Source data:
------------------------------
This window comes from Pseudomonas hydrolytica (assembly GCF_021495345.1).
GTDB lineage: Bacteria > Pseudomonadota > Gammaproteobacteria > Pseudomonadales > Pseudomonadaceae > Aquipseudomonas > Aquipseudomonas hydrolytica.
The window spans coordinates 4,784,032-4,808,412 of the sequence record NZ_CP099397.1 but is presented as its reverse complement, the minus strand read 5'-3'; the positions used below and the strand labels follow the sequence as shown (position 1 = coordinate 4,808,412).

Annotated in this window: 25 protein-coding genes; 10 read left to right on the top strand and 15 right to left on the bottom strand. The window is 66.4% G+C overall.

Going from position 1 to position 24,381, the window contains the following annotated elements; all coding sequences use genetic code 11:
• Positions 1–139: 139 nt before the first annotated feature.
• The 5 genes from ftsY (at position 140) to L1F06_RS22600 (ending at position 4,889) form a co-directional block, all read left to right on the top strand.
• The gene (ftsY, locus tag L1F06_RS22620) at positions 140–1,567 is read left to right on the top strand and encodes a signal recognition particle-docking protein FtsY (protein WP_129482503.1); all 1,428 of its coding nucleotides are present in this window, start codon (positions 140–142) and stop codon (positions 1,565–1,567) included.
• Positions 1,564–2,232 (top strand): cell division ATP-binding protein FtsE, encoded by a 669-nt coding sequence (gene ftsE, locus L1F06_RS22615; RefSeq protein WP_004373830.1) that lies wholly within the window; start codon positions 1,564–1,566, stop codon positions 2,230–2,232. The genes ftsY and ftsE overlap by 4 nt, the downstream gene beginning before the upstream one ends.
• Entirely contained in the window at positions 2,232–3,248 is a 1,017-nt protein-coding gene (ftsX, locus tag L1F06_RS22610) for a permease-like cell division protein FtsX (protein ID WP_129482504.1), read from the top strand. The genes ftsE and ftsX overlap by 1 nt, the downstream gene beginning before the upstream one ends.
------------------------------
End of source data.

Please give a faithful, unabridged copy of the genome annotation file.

This window comes from Pseudomonas hydrolytica (assembly GCF_021495345.1).
GTDB lineage: Bacteria > Pseudomonadota > Gammaproteobacteria > Pseudomonadales > Pseudomonadaceae > Aquipseudomonas > Aquipseudomonas hydrolytica.
The window spans coordinates 4,784,032-4,808,412 of the sequence record NZ_CP099397.1 but is presented as its reverse complement, the minus strand read 5'-3'; the positions used below and the strand labels follow the sequence as shown (position 1 = coordinate 4,808,412).

Annotated in this window: 25 protein-coding genes; 10 read left to right on the top strand and 15 right to left on the bottom strand. The window is 66.4% G+C overall.

Going from position 1 to position 24,381, the window contains the following annotated elements; all coding sequences use genetic code 11:
• Positions 1–139: 139 nt before the first annotated feature.
• The 5 genes from ftsY (at position 140) to L1F06_RS22600 (ending at position 4,889) form a co-directional block, all read left to right on the top strand.
• The gene (ftsY, locus tag L1F06_RS22620) at positions 140–1,567 is read left to right on the top strand and encodes a signal recognition particle-docking protein FtsY (protein WP_129482503.1); all 1,428 of its coding nucleotides are present in this window, start codon (positions 140–142) and stop codon (positions 1,565–1,567) included.
• Positions 1,564–2,232 (top strand): cell division ATP-binding protein FtsE, encoded by a 669-nt coding sequence (gene ftsE, locus L1F06_RS22615; RefSeq protein WP_004373830.1) that lies wholly within the window; start codon positions 1,564–1,566, stop codon positions 2,230–2,232. The genes ftsY and ftsE overlap by 4 nt, the downstream gene beginning before the upstream one ends.
• Entirely contained in the window at positions 2,232–3,248 is a 1,017-nt protein-coding gene (ftsX, locus tag L1F06_RS22610) for a permease-like cell division protein FtsX (protein ID WP_129482504.1), read from the top strand. The genes ftsE and ftsX overlap by 1 nt, the downstream gene beginning before the upstream one ends.